"In the 1960s, 'groupie' was just a word used to describe girls who wanted to hang out with groups, but over the years it has slowly become a negative term." - Pamela De Barres.
When I first pulled on this t-shirt from Fan Club Clothing (use code LEIGH10 to save 10%), someone made a comment that was along the lines of: "You can't wear a t-shirt that says GROUPIE on it." Of course, my obvious answer was "Why the f**k not?". I honestly hadn't thought twice about having the word branded across my chest, as some of my personal muses would use the term to describe themselves, but clearly it's a term that is still associated to be derogatory and embarrassing.
Nowadays, the word 'groupie' has indeed developed hugely negative connotations and is often used to degrade (largely) women specifically who have an enthusiastic interest in a particular artist, band or celebrity, eg. "You've seen *insert band name here* how many times?! Oh my god, you're such a groupie!". You don't have to look far to find the definition of the term online and see as to why it's used in such a degrading way. The very first Google result when searching the definition reads as follows:
'Groupies' have a reputation of being opportunistic, obsessed girls seeking sex specifically from someone simply because of their fame. You certainly don't need to get me started on how women specifically seeking consenting sexual relations and free love is something that shouldn't be frowned upon when men have been praised for it since the beginning of time; that's a topic I could easily write another entire essay about. It's almost become another easy excuse and way to slut-shame women for celebrating their sexual liberation.
The word itself derived from a female-dominated sexual movement in the 60s and 70s, championed by the likes of Pamela De Barres, Sable Starr, Bebe Buell and Lori Maddox who are notorious for their flings and romances with some of rock 'n' rolls most famous musicians. These women used the term proudly and use the word to refer to themselves without hesitation. Pamela De Barres, in particular, is seen as a rock 'n' roll historian (I really recommend her incredible memoir, I'm With The Band, to anyone who wants more on an insight into the groupie lifestyle) as she was on the music scene for many years and experienced the music revolution closer than any budding journalist at the time. Groupie culture was a lifestyle for young girls in the 60s and 70s, it wasn't just a word that was thrown around as flippantly as it is today; these girls lived for the music and wanted to be in the presence of the musicians who created the music they loved so dearly.
"A real groupie is someone who loves the music and wants to do it with the guys who make it and someone who goes after what they want, so a groupie is a feminist thing. A woman who goes after what she wants is a feminist. So I’ve never been anything but a feminist." - Pamela De Barres (via NME).
Obviously there is an issue with musicians abusing their power to lure and abuse young fans, which is something that needs to be addressed by the music industry. However, if both parties are consenting adults then why should we mock the fan who is sleeping with someone purely based on the traits they're attracted to, whether it be their fame or music? We shouldn't.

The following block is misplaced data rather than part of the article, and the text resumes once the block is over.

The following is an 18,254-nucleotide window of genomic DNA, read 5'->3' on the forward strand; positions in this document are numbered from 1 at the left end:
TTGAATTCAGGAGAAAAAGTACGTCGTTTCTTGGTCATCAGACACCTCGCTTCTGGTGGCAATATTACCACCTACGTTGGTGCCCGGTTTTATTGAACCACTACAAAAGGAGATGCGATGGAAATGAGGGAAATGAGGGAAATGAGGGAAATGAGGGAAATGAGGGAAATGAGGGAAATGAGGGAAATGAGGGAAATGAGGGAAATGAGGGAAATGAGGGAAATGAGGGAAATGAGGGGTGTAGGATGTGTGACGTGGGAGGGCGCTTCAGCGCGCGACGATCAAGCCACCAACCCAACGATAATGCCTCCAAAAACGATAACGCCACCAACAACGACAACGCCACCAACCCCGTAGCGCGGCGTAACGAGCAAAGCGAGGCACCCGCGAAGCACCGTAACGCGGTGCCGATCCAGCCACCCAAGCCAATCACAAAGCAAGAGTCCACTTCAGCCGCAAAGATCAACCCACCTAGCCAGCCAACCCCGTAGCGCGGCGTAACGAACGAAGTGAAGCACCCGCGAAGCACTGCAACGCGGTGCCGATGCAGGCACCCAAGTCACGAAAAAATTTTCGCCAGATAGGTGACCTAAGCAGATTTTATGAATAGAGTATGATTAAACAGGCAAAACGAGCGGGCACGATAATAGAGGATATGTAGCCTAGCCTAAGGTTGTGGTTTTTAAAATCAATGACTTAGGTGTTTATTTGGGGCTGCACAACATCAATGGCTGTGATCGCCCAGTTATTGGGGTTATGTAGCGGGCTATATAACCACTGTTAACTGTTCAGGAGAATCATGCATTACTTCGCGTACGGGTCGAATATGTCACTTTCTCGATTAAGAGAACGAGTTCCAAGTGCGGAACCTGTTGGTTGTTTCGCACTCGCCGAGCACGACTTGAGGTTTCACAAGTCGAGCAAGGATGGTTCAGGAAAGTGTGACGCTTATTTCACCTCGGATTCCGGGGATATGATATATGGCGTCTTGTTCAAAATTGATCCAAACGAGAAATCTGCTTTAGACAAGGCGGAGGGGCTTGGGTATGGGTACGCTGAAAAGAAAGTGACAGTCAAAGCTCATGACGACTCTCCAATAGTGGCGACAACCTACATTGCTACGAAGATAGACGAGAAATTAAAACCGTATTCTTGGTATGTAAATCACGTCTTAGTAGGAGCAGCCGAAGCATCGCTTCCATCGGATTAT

Although the word did originate from the retro sexual movement, today the word 'groupie' itself doesn't necessarily incorporate the sexual relations aspect. It tends to be used more in the context of the first part of the definition that Google has delivered to us: a young woman who regularly follows a pop group or other celebrity. Over the years the meaning has become a little more broad and nowadays it's simply used to describe an over-enthusiastic fan in a negative context, as if it is something to be ashamed of. I'll be the first to admit I'm a full throttle (Louis) Theroux groupie in that aspect and I don't really give a shit if it's seen as ridiculous.
But why? Why is being passionate so utterly about an artist or idol used in such a mocking way, especially when the word originated from a gang of powerful women who lived exactly how they wanted despite how unconventional it was considered at the time? If anything, the word should be used to empower someone who goes after exactly what they want and how they want to live.
Let's stop using groupie as a dirty word, and start using it to empower passionate go-getters.
Anyway, I kind of wandered off on a tangent from my original outfit post there, but you can purchase this kick ass 'Groupie' tee from Fan Club Clothing via Student High Street. Plus, you can also get 10% off when purchasing with the code LEIGH10. Fan Club Clothing is an indie company that creates wonderfully nostalgic slogan tees that take a lot of inspo from vintage trends. In fact, their whole company ethos is to 'dance around to your favourite vinyls and wear your heart on your sleeve & your text on your tees', which is something I can definitely get on board with!
Student High Street is a website that champions independent companies and creatives via their website. You can shop everything from these slogan tees to vintage threads and everything in between. As well as being able to shop their carefully curated selection of incredible garms, they're also a lifestyle platform that showcases music, travel and much more.
These faux, suede long boots are from EGO, who have an insane selection of knee highs available right now. For me, there's just something about a statement pair of long, over-the-knee boots that just help to complete an outfit for me!